Paul Waldman

Paul Waldman is a weekly columnist and senior writer for The American Prospect. He also writes for the Plum Line blog at The Washington Post and The Week and is the author of Being Right is Not Enough: What Progressives Must Learn From Conservative Success.

Recent Articles

The Huckabee/Obama Challenge

Both candidates highlight generational divides in their respective parties and bring into question theories of political engagement that have guided the evangelical and civil-rights movements for decades.

There is little question that of the two electoral coalitions that dominate our politics, it is the Republican one whose internal disputes and fissures are the deepest and most threatening to its future prospects. And the forces represented by the Republican presidential candidates are currently pushing at each other, the fingers of blame ready to point once November rolls around. Nonetheless, there is an interesting parallel currently at play in how Barack Obama and Mike Huckabee are being received by the key activists and leaders whom one might have expected to embrace them with the greatest vigor. Obama and Huckabee are viewed by the country's black leadership and evangelical leadership, respectively, with a degree of ambivalence and even suspicion that few would have predicted. There are plenty of important differences between the two worth discussing. But both candidacies highlight generational divides and bring into question theories of political engagement that have guided the...

SOME OF MY BEST FRIENDS...

I can't imagine I'm the only one who finds the current back-and-forth between the Barack Obama and Hillary Clinton campaigns on race utterly fascinating, from the standpoint of political strategy. Here you have one of the most explosive and emotion-laden issues in American life, two campaigns that at the moment seem to have almost identical chances of prevailing, a spate of upcoming primary contests, each taking place in a state in which this issue could play out in a unique fashion, and candidates whose histories and identities are tied up with race in complex ways. Add to that the fact that each move by one campaign is met by a counter-move by the other campaign that can upend whatever strategy the first campaign thought it would use. I picture each campaign's strategists standing before a gigantic chalkboard with an enormously complicated path analysis matrix containing hundreds of boxes, arrows, and coefficients, scratching their heads and wondering what to do next. I'm going to...

POLL? WHAT'S A POLL?

I have this crazy dream: one day, a politician will be asked about some poll result or other, and he or she will respond by saying something other than, "I don't pay any attention to polls." I realize that we tolerate lots of white lies from our politicians: "It's great to be here!" "Whatever problem is of most concern to you, that's my highest priority." "I don't worry about the politics, I'm just going to do what's right." But would it be so terrible for one of them to say, "Sure, I pay attention to polls. I don't let them influence what I think about issues, but I always want to know what the public thinks, and polls are one of a number of ways to learn. It's part of the job." But no, instead we get this absurd game, where they all pretend that, sure, their campaigns are spending millions of dollars polling, but they don't have any idea what the results are; they just couldn't care less. What a crock. This comes up because Hillary Clinton delivered the old standby on Sunday's Meet...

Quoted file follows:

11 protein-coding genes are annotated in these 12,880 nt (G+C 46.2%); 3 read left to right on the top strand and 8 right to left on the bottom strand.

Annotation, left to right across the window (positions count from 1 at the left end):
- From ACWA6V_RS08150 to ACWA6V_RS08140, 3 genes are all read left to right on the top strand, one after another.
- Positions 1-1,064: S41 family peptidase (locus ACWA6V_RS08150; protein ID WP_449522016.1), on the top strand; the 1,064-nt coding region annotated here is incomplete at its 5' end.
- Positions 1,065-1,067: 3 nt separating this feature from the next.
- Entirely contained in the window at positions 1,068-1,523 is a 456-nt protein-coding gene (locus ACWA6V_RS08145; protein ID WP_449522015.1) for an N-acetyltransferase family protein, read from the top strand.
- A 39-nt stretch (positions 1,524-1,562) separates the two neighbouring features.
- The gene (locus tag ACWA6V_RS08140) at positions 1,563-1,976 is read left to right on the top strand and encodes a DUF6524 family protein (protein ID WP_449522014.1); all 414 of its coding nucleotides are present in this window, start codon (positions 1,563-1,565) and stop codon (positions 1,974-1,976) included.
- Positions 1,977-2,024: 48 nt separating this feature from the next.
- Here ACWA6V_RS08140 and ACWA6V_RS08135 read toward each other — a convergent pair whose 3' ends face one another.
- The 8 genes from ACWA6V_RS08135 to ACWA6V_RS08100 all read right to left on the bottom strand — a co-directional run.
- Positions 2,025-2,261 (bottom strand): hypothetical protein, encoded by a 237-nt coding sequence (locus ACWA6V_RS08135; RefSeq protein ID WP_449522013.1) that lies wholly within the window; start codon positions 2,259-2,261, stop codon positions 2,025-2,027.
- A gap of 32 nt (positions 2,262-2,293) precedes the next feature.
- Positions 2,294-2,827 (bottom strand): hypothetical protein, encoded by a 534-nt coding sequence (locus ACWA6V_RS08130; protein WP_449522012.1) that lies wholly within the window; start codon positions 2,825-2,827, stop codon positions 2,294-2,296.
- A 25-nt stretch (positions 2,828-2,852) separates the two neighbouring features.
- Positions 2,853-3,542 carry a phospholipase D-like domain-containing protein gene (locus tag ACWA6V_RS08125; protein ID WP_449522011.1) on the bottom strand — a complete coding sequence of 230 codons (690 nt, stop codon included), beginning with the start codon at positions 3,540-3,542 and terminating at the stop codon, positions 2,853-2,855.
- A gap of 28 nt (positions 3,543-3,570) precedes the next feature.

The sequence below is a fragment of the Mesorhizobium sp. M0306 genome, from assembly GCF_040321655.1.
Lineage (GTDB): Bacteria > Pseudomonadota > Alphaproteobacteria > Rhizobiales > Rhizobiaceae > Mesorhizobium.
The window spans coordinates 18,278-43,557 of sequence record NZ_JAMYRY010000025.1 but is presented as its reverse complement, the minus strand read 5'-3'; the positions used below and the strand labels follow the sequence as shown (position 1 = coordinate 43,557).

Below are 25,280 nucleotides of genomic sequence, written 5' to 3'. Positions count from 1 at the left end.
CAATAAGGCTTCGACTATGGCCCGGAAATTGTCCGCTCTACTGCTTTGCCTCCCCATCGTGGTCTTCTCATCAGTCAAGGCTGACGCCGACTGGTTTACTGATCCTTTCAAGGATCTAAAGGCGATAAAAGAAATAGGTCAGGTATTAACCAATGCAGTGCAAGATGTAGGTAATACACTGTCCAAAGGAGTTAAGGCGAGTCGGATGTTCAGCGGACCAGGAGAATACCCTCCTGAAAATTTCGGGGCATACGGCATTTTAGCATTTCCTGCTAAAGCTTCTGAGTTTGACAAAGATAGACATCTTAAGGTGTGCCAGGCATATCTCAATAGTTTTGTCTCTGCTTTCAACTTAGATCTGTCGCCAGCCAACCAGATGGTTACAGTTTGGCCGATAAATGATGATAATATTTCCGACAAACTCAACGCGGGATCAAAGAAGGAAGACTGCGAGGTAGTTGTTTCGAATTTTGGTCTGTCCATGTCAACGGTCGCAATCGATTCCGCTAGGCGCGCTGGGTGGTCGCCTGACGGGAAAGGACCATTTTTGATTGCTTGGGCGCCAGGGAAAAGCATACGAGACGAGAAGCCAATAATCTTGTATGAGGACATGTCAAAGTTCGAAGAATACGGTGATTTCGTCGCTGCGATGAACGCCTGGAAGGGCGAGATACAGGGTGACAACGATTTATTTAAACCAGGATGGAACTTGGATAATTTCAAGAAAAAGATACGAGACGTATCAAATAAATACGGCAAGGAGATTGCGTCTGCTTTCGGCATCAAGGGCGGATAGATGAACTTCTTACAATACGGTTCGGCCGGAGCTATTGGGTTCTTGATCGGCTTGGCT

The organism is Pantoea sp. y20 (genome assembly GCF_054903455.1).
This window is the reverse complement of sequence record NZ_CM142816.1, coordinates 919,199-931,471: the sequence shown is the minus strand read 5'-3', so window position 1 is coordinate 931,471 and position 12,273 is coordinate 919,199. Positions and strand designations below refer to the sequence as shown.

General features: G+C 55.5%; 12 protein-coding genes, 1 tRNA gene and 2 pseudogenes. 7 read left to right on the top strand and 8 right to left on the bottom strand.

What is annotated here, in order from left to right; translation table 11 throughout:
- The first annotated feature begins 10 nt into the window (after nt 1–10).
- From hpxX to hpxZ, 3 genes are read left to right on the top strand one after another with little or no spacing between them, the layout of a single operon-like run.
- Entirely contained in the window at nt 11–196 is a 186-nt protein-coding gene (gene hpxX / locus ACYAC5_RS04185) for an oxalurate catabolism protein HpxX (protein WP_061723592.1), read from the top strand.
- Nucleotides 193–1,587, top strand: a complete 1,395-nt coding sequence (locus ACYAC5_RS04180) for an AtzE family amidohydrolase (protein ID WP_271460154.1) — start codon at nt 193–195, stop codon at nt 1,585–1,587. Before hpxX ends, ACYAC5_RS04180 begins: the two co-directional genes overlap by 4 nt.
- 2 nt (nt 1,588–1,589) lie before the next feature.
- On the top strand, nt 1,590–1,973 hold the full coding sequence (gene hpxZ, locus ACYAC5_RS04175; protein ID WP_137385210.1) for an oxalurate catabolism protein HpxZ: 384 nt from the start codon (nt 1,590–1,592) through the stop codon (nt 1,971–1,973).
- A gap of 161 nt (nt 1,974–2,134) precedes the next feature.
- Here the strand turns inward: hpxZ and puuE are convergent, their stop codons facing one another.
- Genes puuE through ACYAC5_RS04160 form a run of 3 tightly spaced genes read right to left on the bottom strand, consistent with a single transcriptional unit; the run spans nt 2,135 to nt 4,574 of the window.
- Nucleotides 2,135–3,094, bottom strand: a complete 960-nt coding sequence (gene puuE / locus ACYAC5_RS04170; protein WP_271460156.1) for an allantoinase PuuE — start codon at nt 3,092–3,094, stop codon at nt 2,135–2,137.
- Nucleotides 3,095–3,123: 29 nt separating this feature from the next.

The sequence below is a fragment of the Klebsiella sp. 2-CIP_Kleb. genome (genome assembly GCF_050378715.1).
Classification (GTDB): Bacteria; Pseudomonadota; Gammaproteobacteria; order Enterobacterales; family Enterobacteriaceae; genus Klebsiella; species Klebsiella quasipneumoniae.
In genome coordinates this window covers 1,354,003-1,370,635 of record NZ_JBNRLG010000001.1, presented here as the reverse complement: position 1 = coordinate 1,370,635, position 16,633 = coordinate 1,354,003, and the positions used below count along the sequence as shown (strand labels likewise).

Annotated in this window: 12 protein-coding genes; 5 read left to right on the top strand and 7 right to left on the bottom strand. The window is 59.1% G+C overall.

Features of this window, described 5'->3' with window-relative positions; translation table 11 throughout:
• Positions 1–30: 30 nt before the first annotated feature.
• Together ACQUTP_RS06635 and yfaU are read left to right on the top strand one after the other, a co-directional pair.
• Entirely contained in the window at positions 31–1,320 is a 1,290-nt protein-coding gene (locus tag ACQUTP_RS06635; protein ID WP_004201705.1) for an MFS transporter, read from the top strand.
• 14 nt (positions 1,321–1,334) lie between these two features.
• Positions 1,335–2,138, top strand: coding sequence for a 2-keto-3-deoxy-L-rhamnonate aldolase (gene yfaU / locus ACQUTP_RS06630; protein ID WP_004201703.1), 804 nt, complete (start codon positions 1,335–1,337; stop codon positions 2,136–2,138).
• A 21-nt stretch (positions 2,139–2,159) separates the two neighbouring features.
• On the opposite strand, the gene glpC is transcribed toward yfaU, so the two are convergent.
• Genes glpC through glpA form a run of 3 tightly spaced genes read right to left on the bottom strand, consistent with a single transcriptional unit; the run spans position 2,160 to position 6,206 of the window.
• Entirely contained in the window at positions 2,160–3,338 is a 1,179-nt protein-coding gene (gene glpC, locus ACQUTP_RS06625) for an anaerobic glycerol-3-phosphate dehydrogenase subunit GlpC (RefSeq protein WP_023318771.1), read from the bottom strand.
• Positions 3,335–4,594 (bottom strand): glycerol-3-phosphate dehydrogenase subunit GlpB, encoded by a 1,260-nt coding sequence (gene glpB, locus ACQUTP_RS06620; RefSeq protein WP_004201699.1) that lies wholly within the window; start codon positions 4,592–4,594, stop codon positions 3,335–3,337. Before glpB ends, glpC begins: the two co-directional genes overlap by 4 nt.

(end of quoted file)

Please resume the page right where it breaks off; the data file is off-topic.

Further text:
YOUR JONAH GOLDBERG HOWLER OF THE DAY.

I know, it's too easy to go after Jonah Goldberg for all the ridiculousness that is his book Liberal Fascism But this, from his interview with Salon , is just too funny: Alex Koppelman : You write, "[Liberalism] is definitely totalitarian -- or 'holistic,' if you prefer -- in that liberalism today sees no realm of human life that is beyond political significance, from what you eat to what you smoke to what you say. Sex is political. Food is political. Sports, entertainment, your inner motives and outer appearance, all have political salience for liberal fascists." Couldn't that just as easily be said of the American right? You've got, certainly, conservatives judging entertainment from political perspectives; I remember discussion on [National Review group blog] the Corner of the 2006 Steelers-Seahawks Super Bowl through a political lens. There were "Freedom Fries" and boycotts of French food and wine. And, I mean, your wife worked for [former Attorney General] John Ashcroft, so you...

Why Conservatives' Crush on Obama Is Doomed

The heart of conservative affection for Barack Obama is that he "never brings race into it," by which they mean that he doesn't make them feel guilty about race. Don't count on the affection continuing forever.

Many different kinds of people listen to Barack Obama and get a little weak in the knees. Young people are enraptured by him, political independents are attracted to him, African-Americans are proud of him, progressives are inspired by him. But the praise is also coming from one corner one would least expect: conservatives. David Brooks, house conservative of the New York Times op-ed page, practically wept with joy at Obama's Iowa victory. "You'd have to have a heart of stone not to feel moved by this," he wrote the next day. "Whatever their political affiliations, Americans are going to feel good about the Obama victory … Obama is changing the tone of American liberalism, and maybe American politics, too." Rick Brookheiser of the National Review -- yes, that National Review -- wrote on the night of the caucus, "One of our great national sins is being obliterated, as the years pass, by the virtues of our national system. I don't agree with Obama and I don't particularly like him, but...

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